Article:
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Have you ever been smacked by the realization that your cherished beliefs are, in fact, a lie? Well, get ready for another dose of that as we dive into a tale that’ll have you questioning the accuracy of everything your history teachers told you. Unless you belong to the rare breed of students that actually verified things before embracing them … and if so, good for you (*cue slow claps*). Regardless, I am here to clear some things up on a well-known historical myth.
A Shockingly Unpredictable Experiment
The year is 1752, and it’s a typical June day in Philadelphia — where “always sunny” is a laughable statement. The weather there is as predictable as a toddler on a sugar rush (I know, a scary thought huh?). At the center of this stormy escapade stands Benjamin Franklin, knee-deep in his electrical pursuit. As ominous storm clouds loom, signaling retreat to sensible townsfolk, Franklin embarks on his daring experiment.
His audacious plan? Flying a kite straight into the center of the thunderstorm, all in the name of proving that lightning and electricity are a dynamic duo. But before you hand him a Nobel Prize or anything, let’s acknowledge that Thomas-François Dalibard had already proven this hypothesis a month prior. Equipped with a kite assembled from a silk handkerchief, hemp, silk strings, and — you guessed it — a key, Franklin leaps into action, and set out to collect electrical charges from the atmosphere. Oh yeah, and he’s got his trusty Leyden jar, the OG version of a modern capacitor, consisting of a glass jar lined with metal foil. Franklin managed to snatch static electricity from the storm, a monumental achievement (in spite of it already being achieved).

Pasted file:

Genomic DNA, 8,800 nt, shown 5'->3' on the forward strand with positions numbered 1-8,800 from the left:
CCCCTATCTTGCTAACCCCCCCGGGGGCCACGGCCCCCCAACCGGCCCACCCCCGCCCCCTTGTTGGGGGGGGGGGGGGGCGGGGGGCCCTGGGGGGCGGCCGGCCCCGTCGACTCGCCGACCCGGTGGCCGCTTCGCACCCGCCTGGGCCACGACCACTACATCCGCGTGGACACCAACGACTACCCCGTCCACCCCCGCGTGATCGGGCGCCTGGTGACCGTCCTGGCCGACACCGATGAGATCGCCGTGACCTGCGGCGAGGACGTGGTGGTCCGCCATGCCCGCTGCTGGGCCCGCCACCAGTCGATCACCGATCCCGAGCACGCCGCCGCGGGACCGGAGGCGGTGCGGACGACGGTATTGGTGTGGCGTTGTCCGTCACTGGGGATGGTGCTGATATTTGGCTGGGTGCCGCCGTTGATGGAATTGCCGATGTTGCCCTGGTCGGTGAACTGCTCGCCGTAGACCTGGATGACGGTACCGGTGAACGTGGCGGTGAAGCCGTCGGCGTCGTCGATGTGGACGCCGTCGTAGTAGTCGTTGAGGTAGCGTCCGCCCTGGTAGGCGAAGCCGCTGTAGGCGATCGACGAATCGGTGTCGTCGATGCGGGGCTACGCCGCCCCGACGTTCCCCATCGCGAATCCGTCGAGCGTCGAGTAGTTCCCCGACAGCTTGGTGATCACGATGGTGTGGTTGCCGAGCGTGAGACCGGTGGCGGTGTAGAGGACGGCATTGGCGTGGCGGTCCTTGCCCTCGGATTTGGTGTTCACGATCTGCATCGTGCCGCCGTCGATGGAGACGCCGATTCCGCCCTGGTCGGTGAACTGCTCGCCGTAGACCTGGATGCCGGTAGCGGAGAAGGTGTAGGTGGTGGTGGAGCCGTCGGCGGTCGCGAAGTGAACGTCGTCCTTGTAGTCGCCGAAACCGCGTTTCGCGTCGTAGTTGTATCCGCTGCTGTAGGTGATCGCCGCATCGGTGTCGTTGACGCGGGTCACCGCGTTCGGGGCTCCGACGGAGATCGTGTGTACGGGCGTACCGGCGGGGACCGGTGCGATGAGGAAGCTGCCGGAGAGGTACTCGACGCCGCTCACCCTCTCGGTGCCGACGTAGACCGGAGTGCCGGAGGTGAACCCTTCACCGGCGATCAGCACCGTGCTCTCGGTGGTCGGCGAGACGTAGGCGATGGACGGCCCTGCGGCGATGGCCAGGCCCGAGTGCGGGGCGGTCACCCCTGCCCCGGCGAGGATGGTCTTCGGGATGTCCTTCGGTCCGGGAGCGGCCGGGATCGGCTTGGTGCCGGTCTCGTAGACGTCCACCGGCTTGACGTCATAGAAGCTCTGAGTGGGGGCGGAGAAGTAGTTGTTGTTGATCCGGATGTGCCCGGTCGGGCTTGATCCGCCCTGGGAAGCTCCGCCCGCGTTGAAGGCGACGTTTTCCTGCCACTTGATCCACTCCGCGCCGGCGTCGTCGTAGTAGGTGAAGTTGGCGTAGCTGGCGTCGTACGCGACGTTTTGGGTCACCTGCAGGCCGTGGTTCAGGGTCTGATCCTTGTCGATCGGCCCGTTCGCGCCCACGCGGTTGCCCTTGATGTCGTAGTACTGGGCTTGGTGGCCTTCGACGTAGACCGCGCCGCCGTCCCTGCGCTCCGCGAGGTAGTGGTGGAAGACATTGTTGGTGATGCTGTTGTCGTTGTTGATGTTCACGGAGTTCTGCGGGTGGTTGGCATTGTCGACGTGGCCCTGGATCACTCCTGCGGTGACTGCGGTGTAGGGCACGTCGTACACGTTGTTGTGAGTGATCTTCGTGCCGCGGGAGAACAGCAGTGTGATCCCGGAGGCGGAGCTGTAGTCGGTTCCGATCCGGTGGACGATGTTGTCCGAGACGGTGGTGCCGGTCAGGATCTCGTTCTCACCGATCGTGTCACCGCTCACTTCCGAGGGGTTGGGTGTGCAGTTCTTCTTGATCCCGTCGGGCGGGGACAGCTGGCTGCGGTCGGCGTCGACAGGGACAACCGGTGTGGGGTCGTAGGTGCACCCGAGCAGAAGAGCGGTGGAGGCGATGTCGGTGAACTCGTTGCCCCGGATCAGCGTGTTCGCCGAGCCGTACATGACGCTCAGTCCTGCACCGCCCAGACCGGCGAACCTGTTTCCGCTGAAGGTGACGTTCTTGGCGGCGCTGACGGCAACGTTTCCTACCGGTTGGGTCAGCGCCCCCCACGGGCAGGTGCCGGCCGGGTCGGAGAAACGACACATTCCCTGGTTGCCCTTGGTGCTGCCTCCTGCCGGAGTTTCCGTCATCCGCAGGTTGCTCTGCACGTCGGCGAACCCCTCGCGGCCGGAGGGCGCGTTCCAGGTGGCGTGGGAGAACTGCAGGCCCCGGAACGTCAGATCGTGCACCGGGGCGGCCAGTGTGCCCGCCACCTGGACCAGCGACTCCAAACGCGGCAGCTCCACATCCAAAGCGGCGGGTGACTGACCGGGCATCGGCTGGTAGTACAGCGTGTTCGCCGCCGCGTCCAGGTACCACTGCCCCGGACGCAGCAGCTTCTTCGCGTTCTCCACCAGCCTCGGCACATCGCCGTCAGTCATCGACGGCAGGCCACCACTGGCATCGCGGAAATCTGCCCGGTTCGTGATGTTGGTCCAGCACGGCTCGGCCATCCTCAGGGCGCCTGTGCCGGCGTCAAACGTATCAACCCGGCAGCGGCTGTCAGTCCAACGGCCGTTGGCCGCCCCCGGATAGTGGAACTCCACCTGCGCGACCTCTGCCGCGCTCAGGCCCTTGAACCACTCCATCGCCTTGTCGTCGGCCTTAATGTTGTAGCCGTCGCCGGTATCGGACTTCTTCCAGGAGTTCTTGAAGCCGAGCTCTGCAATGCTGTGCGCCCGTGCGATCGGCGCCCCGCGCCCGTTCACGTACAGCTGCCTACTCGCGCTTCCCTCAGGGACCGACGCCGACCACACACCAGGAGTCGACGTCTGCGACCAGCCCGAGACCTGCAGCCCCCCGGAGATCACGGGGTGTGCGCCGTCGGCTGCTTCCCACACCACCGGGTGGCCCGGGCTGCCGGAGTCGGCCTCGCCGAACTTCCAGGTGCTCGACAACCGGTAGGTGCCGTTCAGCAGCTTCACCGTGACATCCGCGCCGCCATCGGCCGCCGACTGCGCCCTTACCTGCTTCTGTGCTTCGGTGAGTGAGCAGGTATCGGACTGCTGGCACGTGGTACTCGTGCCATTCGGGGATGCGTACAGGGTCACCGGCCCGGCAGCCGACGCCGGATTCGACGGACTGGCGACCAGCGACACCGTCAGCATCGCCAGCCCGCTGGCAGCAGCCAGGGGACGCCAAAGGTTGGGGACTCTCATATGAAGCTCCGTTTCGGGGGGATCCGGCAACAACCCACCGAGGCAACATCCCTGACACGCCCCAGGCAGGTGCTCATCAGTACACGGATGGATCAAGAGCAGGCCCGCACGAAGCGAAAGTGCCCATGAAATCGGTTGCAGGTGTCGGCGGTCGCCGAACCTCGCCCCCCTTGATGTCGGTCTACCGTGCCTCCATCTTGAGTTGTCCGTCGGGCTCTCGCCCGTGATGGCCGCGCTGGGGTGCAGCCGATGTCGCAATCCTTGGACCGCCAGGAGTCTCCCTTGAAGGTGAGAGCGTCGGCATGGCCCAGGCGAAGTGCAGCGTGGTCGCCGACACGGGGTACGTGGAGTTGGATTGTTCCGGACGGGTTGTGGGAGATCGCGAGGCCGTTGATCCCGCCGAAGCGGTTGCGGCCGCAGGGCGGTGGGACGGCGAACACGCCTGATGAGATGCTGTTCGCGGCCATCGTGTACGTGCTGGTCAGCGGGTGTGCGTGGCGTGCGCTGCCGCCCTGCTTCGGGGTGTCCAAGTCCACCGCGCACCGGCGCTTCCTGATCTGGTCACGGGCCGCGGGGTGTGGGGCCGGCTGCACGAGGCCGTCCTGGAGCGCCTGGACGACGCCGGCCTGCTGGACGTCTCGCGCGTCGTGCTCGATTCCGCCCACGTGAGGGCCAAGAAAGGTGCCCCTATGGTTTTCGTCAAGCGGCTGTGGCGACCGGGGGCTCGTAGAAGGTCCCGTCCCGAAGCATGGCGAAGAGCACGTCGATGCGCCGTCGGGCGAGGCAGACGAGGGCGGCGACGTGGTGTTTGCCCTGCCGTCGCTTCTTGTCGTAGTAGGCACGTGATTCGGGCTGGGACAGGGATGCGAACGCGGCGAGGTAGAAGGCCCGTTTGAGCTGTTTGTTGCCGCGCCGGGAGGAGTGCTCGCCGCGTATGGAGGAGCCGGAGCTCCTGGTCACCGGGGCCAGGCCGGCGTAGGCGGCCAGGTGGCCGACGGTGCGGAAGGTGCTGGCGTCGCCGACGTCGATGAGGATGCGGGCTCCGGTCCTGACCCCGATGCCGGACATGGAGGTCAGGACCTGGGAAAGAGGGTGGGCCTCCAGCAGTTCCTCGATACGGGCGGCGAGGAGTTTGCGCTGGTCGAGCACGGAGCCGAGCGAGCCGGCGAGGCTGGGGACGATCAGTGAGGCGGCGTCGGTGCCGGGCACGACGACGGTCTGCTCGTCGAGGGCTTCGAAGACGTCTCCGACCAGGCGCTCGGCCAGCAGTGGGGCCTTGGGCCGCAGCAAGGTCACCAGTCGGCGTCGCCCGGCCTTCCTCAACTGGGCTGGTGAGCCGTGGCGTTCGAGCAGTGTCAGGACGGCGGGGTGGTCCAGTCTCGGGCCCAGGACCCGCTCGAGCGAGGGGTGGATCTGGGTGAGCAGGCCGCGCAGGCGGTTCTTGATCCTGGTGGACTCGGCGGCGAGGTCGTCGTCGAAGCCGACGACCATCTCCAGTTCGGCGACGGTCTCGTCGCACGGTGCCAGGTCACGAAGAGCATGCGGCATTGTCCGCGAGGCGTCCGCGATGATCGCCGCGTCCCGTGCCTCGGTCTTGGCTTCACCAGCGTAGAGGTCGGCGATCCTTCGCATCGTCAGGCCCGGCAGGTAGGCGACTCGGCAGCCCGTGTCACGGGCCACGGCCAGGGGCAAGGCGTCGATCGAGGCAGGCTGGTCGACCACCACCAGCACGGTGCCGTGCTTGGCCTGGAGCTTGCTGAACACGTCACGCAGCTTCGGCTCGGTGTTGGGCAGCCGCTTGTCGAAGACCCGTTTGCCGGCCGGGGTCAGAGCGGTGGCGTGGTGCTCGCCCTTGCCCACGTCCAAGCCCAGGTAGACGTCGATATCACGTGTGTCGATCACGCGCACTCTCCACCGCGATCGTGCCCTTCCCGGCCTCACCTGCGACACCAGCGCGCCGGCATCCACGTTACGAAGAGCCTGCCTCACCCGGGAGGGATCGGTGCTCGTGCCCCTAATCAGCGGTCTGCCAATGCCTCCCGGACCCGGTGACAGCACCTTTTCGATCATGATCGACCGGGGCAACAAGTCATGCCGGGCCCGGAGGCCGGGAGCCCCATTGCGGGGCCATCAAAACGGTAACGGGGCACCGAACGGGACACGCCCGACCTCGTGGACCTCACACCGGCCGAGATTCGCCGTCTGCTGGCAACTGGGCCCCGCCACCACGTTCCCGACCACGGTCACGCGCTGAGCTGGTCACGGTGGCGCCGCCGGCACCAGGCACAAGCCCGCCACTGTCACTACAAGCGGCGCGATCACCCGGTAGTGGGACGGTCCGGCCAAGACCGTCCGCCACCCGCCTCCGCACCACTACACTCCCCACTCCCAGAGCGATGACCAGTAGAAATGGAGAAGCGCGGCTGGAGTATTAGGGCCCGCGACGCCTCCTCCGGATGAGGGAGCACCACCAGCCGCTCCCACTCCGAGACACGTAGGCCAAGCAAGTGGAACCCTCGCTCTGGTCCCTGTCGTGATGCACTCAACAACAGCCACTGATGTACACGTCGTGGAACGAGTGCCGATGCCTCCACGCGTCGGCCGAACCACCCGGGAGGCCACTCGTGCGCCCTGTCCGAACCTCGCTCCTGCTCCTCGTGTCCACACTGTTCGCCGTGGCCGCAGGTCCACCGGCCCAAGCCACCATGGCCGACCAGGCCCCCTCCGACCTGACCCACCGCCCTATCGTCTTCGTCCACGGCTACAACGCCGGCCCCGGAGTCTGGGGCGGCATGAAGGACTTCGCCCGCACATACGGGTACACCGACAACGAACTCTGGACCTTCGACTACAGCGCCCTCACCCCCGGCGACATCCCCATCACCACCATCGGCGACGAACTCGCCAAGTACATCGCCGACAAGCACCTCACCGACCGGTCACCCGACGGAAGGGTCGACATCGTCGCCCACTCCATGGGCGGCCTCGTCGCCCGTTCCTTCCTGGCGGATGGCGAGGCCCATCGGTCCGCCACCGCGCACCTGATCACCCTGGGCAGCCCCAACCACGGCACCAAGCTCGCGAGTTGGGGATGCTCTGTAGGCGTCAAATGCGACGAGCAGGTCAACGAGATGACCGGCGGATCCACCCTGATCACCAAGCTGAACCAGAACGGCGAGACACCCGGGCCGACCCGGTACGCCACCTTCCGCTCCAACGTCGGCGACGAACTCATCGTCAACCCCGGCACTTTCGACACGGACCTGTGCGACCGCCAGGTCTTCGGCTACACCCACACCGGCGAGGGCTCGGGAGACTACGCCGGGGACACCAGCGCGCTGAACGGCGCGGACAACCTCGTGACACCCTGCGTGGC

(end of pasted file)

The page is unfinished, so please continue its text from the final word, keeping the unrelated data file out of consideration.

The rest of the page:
Note: If you don’t want to be caught in a storm yourself, you can create some ways to help avoid severe weather like thunderstorms in “Sound The Sirens” found in our Foundations of Design & Innovation Curriculum – micro:bit Edition.
Debunking the Lightning Bolt Conundrum
Time to set the record straight: Franklin’s kite wasn’t zapped by a lightning bolt, transforming him into a human Pikachu. As much as we’d love to picture this event taking place, the reality is a tad less thrilling but debatably more entertaining.
The lightning strike myth? Highly unlikely. Let’s face it, surviving a direct lightning hit while hanging onto a kite string isn’t just unlikely, it’s “winning the lottery while being struck by a meteor” levels of improbable. But hey, we were all wide-eyed kids who believed adults were the keepers of undeniable truths.
The Turkey Roast Saga
But wait, there’s more! Beyond the kite-dodging myth, Franklin had a hidden talent for shockingly innovative cuisine. In 1749, in the midst of a culinary endeavor involving a turkey, he had an electrifying idea. Could a jolt of electricity tenderize the bird? The story took a jolting turn when Franklin accidentally touched one of the Leyden jars. Franklin received a zap that left him confused, shaking, and more numb than your feelings after a bad pun.
Now, don’t you think this turkey experiment could have given the kite saga a run for its money in the history books? But alas, the turkey’s loss is the kite’s gain in this instance.
Uncovering Historical Accuracy
As we untangle the electrifying threads of Benjamin Franklin’s legacy, let’s take a moment to appreciate historical authenticity. While the kite story might have lit up our imaginations, Franklin’s real contributions are a little less fantastical.
Hopefully this story encourages us to dive into history with a dose of skepticism and a side of curiosity. Who knows, maybe your own investigations will unearth tales as amusingly illuminating as Franklin’s. Until we meet again, keep your curiosity charged and your historical truth meter on high.